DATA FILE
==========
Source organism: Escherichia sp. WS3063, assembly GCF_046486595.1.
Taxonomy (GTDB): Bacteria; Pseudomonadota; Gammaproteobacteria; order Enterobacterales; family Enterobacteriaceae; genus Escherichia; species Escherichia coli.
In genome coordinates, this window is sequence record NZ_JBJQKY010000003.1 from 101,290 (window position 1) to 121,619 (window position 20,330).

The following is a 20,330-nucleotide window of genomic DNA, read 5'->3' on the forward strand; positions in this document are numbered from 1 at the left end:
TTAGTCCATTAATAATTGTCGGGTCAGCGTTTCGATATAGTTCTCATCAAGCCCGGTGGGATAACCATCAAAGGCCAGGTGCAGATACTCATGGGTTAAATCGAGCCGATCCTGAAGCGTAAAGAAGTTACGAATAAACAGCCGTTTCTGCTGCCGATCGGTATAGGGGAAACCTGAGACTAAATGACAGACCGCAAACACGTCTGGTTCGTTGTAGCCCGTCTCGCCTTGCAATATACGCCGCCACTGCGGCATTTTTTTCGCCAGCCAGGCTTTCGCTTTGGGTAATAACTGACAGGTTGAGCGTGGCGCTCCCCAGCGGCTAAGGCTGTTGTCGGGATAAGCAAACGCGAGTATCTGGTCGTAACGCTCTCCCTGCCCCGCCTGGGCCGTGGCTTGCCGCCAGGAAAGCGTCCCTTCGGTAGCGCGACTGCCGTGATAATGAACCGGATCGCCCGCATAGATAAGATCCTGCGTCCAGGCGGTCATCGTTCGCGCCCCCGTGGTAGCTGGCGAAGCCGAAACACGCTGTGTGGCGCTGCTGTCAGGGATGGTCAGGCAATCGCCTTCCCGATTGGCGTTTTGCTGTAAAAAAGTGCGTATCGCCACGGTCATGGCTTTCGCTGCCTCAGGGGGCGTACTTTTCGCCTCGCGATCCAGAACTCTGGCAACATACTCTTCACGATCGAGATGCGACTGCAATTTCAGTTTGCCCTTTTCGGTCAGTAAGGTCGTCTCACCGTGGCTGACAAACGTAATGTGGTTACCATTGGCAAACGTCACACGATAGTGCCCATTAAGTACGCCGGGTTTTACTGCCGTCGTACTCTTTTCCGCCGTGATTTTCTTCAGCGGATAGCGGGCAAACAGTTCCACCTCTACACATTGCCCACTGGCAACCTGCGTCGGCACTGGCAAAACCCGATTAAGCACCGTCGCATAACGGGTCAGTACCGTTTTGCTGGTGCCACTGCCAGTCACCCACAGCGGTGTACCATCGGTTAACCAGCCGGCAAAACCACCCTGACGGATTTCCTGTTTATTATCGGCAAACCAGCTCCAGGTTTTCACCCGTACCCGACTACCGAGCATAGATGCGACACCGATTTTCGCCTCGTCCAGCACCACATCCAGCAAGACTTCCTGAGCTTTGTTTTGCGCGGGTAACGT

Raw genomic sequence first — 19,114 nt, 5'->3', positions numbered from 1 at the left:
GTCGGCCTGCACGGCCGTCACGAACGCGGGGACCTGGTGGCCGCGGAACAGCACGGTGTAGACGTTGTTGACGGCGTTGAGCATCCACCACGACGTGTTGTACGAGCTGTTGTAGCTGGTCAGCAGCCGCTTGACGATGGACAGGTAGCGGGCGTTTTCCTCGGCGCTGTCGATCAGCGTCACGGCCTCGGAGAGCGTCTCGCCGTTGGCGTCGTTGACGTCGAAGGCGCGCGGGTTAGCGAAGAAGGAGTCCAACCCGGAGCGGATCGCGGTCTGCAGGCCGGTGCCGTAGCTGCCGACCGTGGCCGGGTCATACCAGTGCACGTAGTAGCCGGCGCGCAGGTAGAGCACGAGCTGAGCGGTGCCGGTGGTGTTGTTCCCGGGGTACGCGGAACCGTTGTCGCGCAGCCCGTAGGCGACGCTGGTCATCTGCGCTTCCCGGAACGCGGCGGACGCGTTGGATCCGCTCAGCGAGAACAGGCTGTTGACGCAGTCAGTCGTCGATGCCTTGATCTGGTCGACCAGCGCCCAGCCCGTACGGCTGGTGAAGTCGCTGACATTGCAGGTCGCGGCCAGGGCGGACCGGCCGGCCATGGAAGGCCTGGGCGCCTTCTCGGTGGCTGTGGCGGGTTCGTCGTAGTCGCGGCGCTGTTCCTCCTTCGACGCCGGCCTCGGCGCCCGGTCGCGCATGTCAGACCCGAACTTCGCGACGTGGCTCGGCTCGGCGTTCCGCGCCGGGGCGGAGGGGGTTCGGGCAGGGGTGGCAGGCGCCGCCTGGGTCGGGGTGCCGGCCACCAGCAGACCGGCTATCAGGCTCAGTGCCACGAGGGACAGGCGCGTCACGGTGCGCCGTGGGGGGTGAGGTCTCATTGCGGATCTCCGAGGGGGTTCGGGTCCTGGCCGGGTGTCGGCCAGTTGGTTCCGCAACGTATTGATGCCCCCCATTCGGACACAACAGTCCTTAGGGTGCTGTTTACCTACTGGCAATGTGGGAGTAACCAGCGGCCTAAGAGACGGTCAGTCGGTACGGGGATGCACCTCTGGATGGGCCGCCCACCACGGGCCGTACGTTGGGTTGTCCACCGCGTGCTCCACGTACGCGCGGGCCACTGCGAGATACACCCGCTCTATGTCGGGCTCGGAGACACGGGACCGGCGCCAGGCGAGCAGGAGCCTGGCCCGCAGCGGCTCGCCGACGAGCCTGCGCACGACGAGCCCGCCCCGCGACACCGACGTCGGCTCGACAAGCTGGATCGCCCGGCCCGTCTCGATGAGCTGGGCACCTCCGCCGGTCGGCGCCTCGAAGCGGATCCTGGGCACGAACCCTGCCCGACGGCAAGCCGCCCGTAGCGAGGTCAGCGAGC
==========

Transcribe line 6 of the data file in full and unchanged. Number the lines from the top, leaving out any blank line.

Raw genomic sequence first — 19,114 nt, 5'->3', positions numbered from 1 at the left: